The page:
Planning the Next Steps: Ways to Sustain Peace and Prevent Conflict through Women’s #MeaningfulParticipation
By Marina Kumskova and Sarah Werner, WILPF’s Women, Peace and Security Programme
(Photo: UN Photo/Manuel Elias)
The United Nations Security Council Arria Formula Meeting on “Women, Peace and Security” was held on 13 March 2019 to discuss the implementation of the Women, Peace and Security (WPS) Agenda. Discussions centered on the development of a holistic response to gender inequality, both to assist women in overcoming barriers created by inequality and to address its root causes. It provided a space for Member States to identify these barriers, highlight good practices, and propose initiatives to encourage the full and significant participation of women.
Held during the 63rd Commission on the Status of Women, Member States demonstrated a strong focus on the role of institutions and the access of women to resources as a matter of ensuring women’s participation, conflict prevention and sustainable peace. Many member states pointed to the National and Regional UNSCR1325 Action Plans as concrete instruments to advance the transformation of institutions. Other initiatives, like the Integrated Strategy for the Sahel, have capacity to encourage progress towards sustainable development and peace.
The general agreement on the importance of the WPS Agenda for conflict prevention and sustaining peace was challenged by the representative of Russia, who called for a more subjective approach and review of specific measures on a case-by-case basis, to determine whether initiatives discussed are necessary, practically applicable, and effective. However, there is evidence that, regardless of the context, women's work and integrating local priorities have a tremendous impact on the possibility and sustainability of peace.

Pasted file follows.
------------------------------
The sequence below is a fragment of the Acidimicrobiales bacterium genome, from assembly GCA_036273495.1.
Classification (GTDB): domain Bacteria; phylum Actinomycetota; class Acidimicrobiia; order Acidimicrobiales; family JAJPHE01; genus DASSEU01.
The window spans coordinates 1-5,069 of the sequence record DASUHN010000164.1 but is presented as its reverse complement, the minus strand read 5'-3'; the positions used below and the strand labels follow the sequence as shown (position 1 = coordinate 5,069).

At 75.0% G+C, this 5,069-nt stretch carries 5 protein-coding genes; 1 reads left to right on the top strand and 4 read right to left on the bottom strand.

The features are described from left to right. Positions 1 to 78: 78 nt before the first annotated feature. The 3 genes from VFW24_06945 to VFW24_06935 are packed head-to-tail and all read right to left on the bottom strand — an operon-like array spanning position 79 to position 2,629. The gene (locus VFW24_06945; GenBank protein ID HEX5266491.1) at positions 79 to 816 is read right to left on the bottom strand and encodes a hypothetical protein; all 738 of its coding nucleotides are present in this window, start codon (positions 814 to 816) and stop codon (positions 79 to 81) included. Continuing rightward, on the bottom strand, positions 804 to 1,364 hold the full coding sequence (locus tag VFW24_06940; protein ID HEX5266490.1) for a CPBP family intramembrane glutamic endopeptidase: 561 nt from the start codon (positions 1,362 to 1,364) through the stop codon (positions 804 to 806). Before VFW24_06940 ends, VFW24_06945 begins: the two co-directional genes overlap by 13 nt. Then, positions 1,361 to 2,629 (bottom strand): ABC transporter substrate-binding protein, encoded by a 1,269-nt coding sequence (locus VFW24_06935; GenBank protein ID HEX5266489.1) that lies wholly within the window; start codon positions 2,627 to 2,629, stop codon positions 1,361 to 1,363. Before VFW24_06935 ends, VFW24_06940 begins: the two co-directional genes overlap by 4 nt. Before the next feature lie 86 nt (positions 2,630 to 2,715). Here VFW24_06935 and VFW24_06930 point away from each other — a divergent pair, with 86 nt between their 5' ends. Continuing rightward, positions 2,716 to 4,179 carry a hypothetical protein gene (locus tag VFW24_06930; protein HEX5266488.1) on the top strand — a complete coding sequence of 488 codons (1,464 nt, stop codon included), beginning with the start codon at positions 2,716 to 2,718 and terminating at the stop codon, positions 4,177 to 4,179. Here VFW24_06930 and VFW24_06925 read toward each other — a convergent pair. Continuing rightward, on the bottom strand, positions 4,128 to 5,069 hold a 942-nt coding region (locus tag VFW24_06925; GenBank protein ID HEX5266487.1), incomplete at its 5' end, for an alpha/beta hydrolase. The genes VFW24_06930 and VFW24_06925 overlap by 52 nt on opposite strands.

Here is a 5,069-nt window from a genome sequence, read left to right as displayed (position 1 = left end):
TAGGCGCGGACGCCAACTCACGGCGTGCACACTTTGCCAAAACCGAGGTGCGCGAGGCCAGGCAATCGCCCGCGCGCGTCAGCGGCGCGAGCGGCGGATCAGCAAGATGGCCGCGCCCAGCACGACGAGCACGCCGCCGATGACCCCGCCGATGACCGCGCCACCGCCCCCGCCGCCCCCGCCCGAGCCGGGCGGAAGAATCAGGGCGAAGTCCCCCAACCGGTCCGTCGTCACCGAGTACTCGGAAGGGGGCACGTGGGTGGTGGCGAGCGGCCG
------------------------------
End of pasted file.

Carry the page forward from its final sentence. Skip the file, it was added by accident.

Strong support was expressed for finding innovative ways to integrate gender analysis and local priorities into peace and security work. This includes building strong partnerships with regional organisations and civil society, organising regular visits to the communities, and making sure that these discussions are integrated into the Council’s decision-making. Building on the discussions during the Arria Formula on Human Rights, Accountability and Equality, the representative of China emphasized that the Security Council should not operate in a bubble; rather, it should coordinate its work with the Economic and Social Council, Human Rights Council and others as appropriate.
As recognised by the representative of Sweden, while the importance of women’s participation and empowerment are generally understood, gender mainstreaming is still seen as an ad-hoc undertaking instead being deeply integrated in the action. The discussion at the meeting generally outlined a more progressive framework for the WPS implementation and gender analysis. This includes the need to measure how peace and security work impacts women; institutionalising gender dimension in all operations; formalising the engagement with civil society, integrating diverse voices of women, better collection of gender-disaggregated data, ensuring gender-budgeting and women, peace and security financing, integration of local priorities in the work on peace and security.
Ahead of 2020, we need to build on such discussions and integrate them in the existing peace and security mechanisms!
Arria Formula Concept Note: https://s3-eu-west-1.amazonaws.com/upload.teamup.com/908040/cA7j16rbTiW12MCBlmNx_190313pm-arria-france-csw63.pdf
The Resolutions: http://www.peacewomen.org/why-WPS/solutions/resolutions
Joint Communique: https://www.un.org/sexualviolenceinconflict/press-release/joint-communique-signed-between-the-united-nations-and-the-government-of-myanmar-to-prevent-and-respond-to-conflict-related-sexual-violence-in-myanmar/
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